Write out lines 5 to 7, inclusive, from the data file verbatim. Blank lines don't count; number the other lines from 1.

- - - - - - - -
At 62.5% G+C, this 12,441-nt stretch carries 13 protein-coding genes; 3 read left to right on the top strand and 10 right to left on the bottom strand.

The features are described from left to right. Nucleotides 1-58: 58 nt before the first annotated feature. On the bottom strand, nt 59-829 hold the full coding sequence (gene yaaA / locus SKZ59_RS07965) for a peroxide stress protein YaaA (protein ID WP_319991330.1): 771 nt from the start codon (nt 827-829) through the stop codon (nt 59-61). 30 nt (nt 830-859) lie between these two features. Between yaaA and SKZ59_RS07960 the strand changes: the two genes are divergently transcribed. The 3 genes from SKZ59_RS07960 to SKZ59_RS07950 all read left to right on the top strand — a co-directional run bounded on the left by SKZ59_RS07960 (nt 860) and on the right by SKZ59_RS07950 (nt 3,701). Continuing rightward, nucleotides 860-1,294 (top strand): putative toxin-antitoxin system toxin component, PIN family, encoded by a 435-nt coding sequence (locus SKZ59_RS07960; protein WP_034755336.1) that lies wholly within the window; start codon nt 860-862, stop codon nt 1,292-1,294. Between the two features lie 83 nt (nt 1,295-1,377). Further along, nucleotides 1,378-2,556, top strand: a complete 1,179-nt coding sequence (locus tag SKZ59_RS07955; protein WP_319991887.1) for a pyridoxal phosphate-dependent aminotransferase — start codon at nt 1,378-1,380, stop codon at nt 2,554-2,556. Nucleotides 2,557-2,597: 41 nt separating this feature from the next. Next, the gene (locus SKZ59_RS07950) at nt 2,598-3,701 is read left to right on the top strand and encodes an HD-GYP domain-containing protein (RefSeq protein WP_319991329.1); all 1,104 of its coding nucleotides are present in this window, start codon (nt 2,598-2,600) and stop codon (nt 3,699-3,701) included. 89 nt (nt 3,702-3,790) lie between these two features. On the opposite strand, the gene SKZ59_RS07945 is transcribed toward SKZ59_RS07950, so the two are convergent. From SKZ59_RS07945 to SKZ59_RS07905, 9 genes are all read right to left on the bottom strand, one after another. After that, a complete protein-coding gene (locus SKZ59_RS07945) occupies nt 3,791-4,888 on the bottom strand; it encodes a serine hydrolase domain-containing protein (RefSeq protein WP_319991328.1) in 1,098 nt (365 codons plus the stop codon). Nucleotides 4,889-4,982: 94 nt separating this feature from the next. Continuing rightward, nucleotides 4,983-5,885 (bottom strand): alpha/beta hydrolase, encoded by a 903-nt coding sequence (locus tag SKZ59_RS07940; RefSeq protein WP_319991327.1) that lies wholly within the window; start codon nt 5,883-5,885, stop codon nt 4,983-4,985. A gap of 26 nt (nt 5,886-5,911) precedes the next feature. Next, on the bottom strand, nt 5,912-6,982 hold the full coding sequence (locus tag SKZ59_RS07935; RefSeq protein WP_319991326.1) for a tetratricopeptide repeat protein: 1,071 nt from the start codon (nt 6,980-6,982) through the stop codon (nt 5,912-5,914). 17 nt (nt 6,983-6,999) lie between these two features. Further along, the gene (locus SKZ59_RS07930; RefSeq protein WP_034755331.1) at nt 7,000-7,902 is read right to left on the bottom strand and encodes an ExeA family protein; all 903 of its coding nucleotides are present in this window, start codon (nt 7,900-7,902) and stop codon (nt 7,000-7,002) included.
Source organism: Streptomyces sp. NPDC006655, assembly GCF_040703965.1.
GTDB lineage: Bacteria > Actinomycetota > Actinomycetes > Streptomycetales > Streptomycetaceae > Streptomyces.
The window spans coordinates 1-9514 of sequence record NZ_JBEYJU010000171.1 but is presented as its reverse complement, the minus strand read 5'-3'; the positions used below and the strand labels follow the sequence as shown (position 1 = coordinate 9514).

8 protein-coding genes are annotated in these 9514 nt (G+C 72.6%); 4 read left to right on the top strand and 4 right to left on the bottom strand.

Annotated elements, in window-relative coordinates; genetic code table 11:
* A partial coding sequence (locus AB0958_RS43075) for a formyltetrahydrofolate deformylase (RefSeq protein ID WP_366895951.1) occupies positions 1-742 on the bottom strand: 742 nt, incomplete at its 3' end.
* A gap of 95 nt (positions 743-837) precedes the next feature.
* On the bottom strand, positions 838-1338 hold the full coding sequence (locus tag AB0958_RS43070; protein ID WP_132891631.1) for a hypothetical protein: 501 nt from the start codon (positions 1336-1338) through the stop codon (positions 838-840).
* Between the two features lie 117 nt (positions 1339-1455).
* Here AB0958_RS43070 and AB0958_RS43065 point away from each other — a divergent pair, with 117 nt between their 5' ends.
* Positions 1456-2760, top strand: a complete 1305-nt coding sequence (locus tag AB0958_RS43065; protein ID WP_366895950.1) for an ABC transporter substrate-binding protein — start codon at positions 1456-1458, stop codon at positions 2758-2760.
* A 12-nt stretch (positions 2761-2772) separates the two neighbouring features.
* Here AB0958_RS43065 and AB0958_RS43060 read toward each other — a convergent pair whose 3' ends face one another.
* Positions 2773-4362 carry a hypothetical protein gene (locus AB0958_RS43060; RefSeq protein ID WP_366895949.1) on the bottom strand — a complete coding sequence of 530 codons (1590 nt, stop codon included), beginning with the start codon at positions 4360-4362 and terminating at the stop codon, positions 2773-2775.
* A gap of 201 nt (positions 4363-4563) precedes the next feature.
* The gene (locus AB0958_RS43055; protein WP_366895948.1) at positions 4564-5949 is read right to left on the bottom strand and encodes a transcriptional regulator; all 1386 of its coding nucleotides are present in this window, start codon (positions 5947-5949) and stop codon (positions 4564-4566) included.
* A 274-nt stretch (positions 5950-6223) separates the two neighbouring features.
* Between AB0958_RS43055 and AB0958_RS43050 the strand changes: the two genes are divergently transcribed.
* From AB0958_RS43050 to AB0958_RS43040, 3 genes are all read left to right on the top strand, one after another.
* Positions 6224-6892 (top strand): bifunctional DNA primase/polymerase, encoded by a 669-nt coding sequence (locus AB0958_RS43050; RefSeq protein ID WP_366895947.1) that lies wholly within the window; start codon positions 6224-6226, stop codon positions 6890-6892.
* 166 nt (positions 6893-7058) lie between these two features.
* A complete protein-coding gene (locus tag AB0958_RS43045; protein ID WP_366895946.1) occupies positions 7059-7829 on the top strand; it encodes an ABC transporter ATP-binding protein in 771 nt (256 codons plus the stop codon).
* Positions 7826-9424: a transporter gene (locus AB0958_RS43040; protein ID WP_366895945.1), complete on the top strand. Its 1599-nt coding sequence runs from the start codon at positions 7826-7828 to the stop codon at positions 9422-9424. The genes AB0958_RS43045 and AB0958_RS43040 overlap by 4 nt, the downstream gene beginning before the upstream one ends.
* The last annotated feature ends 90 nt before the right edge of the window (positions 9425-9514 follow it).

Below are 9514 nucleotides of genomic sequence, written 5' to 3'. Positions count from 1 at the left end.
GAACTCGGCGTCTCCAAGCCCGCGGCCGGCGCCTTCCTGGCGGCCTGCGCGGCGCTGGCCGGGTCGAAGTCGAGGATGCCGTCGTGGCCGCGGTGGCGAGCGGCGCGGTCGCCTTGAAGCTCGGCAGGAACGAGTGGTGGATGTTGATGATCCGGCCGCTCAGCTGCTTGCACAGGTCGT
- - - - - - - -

The window spans coordinates 1-9514 of sequence record NZ_JBEYJU010000171.1 but is presented as its reverse complement, the minus strand read 5'-3'; the positions used below and the strand labels follow the sequence as shown (position 1 = coordinate 9514).

8 protein-coding genes are annotated in these 9514 nt (G+C 72.6%); 4 read left to right on the top strand and 4 right to left on the bottom strand.

Annotated elements, in window-relative coordinates; genetic code table 11: